The Professor of Biochemistry at Trinity College Dublin said booster shots in the autumn will “really kick off the immune system to protect against multiple variants”.
“The way out of this variant issue is extensive vaccination now of course, but then also booster shots with any of the vaccines,” he said.
Professor O'Neill had been asked by a listener to the Pat Kenny Show if the Johnson & Johnson one-shot vaccine was effective against the Delta variant.
“There’s evidence in the lab,” he said. “They’ve taken blood from people who had Johnson & Johnson and then tested the antibodies. It is able to neutralise Delta.
“It is lessened - all the vaccines are slightly weakened in that regard. But still, Johnson & Johnson is driving an immune response in people that should protect against Delta.”
However, Professor O’Neill noted that as the Johnson & Johnson jab has not been as widely used in the UK where the Delta variant has spread rapidly, there is no significant field data available yet.
But he insisted that scientists are “confident” it does protect people from severe disease.
“That’s the key metric - it doesn’t matter if you get infected really, as long as it doesn’t progress into severe disease,” he added.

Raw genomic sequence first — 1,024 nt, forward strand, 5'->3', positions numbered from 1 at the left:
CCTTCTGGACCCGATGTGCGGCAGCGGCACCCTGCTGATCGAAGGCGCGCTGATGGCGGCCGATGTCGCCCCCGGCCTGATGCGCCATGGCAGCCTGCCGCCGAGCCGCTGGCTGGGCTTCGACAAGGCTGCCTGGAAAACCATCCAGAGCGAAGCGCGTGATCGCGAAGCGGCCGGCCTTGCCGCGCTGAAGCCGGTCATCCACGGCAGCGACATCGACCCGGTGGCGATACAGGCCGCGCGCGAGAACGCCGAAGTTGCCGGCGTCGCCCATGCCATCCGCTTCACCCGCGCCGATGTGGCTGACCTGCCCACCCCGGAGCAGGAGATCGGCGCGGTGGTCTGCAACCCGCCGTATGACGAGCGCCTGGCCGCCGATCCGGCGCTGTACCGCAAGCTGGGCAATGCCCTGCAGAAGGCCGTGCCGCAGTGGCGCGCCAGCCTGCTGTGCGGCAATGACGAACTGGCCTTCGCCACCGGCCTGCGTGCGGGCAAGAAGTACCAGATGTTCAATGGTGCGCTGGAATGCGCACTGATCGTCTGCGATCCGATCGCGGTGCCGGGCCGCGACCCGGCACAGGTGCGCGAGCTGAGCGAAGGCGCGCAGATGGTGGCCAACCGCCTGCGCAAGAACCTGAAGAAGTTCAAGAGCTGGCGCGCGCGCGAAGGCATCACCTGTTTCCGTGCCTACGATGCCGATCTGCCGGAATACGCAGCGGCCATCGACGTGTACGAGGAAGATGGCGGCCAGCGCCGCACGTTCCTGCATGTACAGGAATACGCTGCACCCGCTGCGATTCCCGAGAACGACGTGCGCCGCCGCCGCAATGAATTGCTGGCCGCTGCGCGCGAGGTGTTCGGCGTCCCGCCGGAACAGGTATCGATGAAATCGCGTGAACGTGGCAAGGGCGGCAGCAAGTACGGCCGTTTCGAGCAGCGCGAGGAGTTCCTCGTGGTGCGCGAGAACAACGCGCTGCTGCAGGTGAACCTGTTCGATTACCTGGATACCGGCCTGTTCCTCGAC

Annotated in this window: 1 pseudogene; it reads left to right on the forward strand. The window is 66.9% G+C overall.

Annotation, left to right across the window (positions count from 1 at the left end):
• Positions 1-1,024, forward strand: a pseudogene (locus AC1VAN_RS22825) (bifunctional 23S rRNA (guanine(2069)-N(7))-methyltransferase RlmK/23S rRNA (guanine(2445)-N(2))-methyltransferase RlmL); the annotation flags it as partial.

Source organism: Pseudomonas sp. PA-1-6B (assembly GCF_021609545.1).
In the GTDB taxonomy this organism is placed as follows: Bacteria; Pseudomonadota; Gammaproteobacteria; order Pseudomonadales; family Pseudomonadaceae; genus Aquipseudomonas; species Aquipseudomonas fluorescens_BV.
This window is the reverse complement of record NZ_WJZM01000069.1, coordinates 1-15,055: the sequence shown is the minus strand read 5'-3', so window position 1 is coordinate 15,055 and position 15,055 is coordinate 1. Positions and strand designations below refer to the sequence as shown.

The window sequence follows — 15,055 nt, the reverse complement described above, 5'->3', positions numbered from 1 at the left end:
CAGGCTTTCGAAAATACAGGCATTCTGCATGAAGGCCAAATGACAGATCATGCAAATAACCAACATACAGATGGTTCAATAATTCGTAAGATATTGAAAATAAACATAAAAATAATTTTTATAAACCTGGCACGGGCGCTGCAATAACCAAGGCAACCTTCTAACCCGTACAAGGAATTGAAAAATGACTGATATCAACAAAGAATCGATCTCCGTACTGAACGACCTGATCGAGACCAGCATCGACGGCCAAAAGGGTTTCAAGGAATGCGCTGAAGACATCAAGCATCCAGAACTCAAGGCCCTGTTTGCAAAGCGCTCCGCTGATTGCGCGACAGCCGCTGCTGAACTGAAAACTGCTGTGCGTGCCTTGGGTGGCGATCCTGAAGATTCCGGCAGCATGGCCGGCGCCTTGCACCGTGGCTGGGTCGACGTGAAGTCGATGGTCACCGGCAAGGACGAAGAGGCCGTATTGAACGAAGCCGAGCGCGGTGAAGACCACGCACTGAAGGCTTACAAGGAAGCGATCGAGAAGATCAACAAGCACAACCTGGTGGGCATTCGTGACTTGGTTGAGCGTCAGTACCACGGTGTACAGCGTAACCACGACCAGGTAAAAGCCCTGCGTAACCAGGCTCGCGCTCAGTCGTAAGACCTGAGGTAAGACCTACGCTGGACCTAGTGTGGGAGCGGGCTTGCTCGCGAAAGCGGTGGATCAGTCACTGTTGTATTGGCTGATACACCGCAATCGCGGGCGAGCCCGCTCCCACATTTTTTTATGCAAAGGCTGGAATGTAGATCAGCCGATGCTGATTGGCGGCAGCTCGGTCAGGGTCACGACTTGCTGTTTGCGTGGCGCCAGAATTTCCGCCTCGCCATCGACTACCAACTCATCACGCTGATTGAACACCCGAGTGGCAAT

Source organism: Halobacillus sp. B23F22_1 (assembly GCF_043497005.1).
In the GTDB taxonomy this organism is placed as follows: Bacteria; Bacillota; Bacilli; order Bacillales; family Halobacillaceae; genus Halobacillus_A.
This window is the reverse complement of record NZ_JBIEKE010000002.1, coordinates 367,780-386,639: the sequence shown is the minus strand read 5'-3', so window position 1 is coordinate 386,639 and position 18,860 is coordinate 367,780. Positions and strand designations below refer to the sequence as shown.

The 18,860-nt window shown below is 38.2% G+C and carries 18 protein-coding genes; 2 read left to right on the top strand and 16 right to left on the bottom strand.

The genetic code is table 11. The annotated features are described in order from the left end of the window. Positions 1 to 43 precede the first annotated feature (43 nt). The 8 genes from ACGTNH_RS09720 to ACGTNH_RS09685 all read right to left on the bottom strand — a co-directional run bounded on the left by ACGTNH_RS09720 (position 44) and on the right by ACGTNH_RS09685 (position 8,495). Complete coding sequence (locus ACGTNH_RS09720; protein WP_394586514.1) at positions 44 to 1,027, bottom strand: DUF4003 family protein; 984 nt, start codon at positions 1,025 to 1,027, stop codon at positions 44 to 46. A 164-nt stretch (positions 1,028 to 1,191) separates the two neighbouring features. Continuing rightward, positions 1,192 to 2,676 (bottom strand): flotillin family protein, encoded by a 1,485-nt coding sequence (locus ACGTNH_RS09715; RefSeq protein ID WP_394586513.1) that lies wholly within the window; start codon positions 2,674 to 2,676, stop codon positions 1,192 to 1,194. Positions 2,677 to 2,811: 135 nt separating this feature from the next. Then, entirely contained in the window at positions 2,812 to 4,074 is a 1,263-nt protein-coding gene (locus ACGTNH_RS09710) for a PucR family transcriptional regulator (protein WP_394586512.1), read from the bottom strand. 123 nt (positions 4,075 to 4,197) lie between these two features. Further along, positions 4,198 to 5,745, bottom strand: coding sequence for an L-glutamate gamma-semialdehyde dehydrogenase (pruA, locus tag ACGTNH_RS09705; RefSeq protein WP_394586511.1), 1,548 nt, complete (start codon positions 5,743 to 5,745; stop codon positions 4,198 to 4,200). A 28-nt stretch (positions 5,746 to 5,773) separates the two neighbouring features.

“The only way to handle these variants is booster shots in the autumn - that will really kick off the immune system to protect against multiple variants.
“The way out of this variant issue is extensive vaccination now of course, but then also booster shots with any of the vaccines.”
It was revealed earlier this week that a vaccine booster campaign against Covid-19 is being planned for the winter with health officials giving people top-up jabs using single-dose Pfizer shots.
The National Immunisation Advisory Committee (NIAC) will use available immunity data to decide when the revaccination campaign will begin.
It is believed most mass vaccination centres will begin to close in the autumn, and the rollout will move to pharmacies and GPs.
Professor O'Neill also said it was “tremendous" that antigen testing will be used for large events.
Speaking in relation to Government confirmation that rapid antigen testing will be used for Ireland's first music festival since the pandemic began, at Royal Hospital Kilmainham on July 3, Professor O’Neill said “this is exactly what we want to see”.
“Any big event should really have antigen testing at it, and that’s going to happen. It’s a really good development.”
He added: “We're going to see a lot more" rapid testing at such events, and we now "just need to get on with it.
“It’s all the more relevant with the Delta variants," he added. "The antigen tests do pick up that variant - now we know that’s spreading in younger people, you can catch it through antigen testing."